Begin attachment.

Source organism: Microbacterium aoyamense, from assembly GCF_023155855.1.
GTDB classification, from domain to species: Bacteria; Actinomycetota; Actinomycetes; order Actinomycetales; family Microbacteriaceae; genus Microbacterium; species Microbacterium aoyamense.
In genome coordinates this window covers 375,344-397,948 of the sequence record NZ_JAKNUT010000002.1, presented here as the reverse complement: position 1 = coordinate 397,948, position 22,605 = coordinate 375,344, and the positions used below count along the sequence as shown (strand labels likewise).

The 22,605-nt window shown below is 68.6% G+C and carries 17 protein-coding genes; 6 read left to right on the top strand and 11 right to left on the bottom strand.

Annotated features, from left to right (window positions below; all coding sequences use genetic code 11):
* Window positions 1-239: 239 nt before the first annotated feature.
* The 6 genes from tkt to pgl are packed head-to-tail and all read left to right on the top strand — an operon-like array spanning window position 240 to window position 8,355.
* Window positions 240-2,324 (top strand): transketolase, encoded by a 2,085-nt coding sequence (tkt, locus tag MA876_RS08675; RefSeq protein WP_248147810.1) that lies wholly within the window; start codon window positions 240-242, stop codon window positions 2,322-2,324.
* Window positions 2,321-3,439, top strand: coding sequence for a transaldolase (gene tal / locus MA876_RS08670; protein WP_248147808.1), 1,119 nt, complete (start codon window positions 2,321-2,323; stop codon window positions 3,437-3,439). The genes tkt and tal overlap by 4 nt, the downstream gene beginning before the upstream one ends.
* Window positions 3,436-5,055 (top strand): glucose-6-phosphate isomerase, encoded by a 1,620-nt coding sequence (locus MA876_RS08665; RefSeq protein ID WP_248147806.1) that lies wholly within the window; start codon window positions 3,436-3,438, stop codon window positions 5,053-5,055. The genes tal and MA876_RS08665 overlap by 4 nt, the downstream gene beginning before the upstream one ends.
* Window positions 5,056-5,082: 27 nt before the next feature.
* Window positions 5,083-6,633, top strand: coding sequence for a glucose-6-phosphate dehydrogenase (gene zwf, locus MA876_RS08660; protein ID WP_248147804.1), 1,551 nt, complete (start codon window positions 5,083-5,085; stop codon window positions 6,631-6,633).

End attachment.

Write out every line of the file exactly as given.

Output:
Source organism: Microbacterium aoyamense, from assembly GCF_023155855.1.
GTDB classification, from domain to species: Bacteria; Actinomycetota; Actinomycetes; order Actinomycetales; family Microbacteriaceae; genus Microbacterium; species Microbacterium aoyamense.
In genome coordinates this window covers 375,344-397,948 of the sequence record NZ_JAKNUT010000002.1, presented here as the reverse complement: position 1 = coordinate 397,948, position 22,605 = coordinate 375,344, and the positions used below count along the sequence as shown (strand labels likewise).

The 22,605-nt window shown below is 68.6% G+C and carries 17 protein-coding genes; 6 read left to right on the top strand and 11 right to left on the bottom strand.

Annotated features, from left to right (window positions below; all coding sequences use genetic code 11):
* Window positions 1-239: 239 nt before the first annotated feature.
* The 6 genes from tkt to pgl are packed head-to-tail and all read left to right on the top strand — an operon-like array spanning window position 240 to window position 8,355.
* Window positions 240-2,324 (top strand): transketolase, encoded by a 2,085-nt coding sequence (tkt, locus tag MA876_RS08675; RefSeq protein WP_248147810.1) that lies wholly within the window; start codon window positions 240-242, stop codon window positions 2,322-2,324.
* Window positions 2,321-3,439, top strand: coding sequence for a transaldolase (gene tal / locus MA876_RS08670; protein WP_248147808.1), 1,119 nt, complete (start codon window positions 2,321-2,323; stop codon window positions 3,437-3,439). The genes tkt and tal overlap by 4 nt, the downstream gene beginning before the upstream one ends.
* Window positions 3,436-5,055 (top strand): glucose-6-phosphate isomerase, encoded by a 1,620-nt coding sequence (locus MA876_RS08665; RefSeq protein ID WP_248147806.1) that lies wholly within the window; start codon window positions 3,436-3,438, stop codon window positions 5,053-5,055. The genes tal and MA876_RS08665 overlap by 4 nt, the downstream gene beginning before the upstream one ends.
* Window positions 5,056-5,082: 27 nt before the next feature.
* Window positions 5,083-6,633, top strand: coding sequence for a glucose-6-phosphate dehydrogenase (gene zwf, locus MA876_RS08660; protein ID WP_248147804.1), 1,551 nt, complete (start codon window positions 5,083-5,085; stop codon window positions 6,631-6,633).